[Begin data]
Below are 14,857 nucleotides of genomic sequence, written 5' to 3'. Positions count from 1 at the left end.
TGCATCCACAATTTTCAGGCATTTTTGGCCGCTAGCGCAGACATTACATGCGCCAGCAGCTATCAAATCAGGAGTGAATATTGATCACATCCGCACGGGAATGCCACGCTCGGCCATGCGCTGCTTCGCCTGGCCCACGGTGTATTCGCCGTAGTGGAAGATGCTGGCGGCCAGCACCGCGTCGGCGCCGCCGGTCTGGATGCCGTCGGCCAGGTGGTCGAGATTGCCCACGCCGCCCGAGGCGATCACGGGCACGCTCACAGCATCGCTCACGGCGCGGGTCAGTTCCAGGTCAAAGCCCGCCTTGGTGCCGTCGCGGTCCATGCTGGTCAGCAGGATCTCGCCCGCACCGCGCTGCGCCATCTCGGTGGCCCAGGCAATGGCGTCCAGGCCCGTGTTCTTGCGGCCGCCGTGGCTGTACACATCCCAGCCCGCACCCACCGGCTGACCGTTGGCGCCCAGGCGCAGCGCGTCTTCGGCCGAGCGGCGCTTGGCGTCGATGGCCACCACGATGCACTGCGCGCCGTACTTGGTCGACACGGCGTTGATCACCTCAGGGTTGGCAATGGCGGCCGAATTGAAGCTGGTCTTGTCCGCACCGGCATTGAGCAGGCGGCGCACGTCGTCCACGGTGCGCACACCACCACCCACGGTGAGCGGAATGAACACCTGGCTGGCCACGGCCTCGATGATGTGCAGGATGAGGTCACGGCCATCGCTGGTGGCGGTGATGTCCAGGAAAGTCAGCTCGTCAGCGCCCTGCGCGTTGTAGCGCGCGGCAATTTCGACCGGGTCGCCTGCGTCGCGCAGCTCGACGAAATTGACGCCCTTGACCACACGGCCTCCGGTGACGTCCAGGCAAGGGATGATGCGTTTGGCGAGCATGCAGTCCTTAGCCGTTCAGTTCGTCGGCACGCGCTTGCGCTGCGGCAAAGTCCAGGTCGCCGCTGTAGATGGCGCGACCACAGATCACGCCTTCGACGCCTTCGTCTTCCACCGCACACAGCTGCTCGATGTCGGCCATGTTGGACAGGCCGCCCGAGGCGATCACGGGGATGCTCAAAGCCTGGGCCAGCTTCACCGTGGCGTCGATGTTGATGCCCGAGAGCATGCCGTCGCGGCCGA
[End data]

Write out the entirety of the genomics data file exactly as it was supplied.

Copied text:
Below are 14,857 nucleotides of genomic sequence, written 5' to 3'. Positions count from 1 at the left end.
TGCATCCACAATTTTCAGGCATTTTTGGCCGCTAGCGCAGACATTACATGCGCCAGCAGCTATCAAATCAGGAGTGAATATTGATCACATCCGCACGGGAATGCCACGCTCGGCCATGCGCTGCTTCGCCTGGCCCACGGTGTATTCGCCGTAGTGGAAGATGCTGGCGGCCAGCACCGCGTCGGCGCCGCCGGTCTGGATGCCGTCGGCCAGGTGGTCGAGATTGCCCACGCCGCCCGAGGCGATCACGGGCACGCTCACAGCATCGCTCACGGCGCGGGTCAGTTCCAGGTCAAAGCCCGCCTTGGTGCCGTCGCGGTCCATGCTGGTCAGCAGGATCTCGCCCGCACCGCGCTGCGCCATCTCGGTGGCCCAGGCAATGGCGTCCAGGCCCGTGTTCTTGCGGCCGCCGTGGCTGTACACATCCCAGCCCGCACCCACCGGCTGACCGTTGGCGCCCAGGCGCAGCGCGTCTTCGGCCGAGCGGCGCTTGGCGTCGATGGCCACCACGATGCACTGCGCGCCGTACTTGGTCGACACGGCGTTGATCACCTCAGGGTTGGCAATGGCGGCCGAATTGAAGCTGGTCTTGTCCGCACCGGCATTGAGCAGGCGGCGCACGTCGTCCACGGTGCGCACACCACCACCCACGGTGAGCGGAATGAACACCTGGCTGGCCACGGCCTCGATGATGTGCAGGATGAGGTCACGGCCATCGCTGGTGGCGGTGATGTCCAGGAAAGTCAGCTCGTCAGCGCCCTGCGCGTTGTAGCGCGCGGCAATTTCGACCGGGTCGCCTGCGTCGCGCAGCTCGACGAAATTGACGCCCTTGACCACACGGCCTCCGGTGACGTCCAGGCAAGGGATGATGCGTTTGGCGAGCATGCAGTCCTTAGCCGTTCAGTTCGTCGGCACGCGCTTGCGCTGCGGCAAAGTCCAGGTCGCCGCTGTAGATGGCGCGACCACAGATCACGCCTTCGACGCCTTCGTCTTCCACCGCACACAGCTGCTCGATGTCGGCCATGTTGGACAGGCCGCCCGAGGCGATCACGGGGATGCTCAAAGCCTGGGCCAGCTTCACCGTGGCGTCGATGTTGATGCCCGAGAGCATGCCGTCGCGGCCGA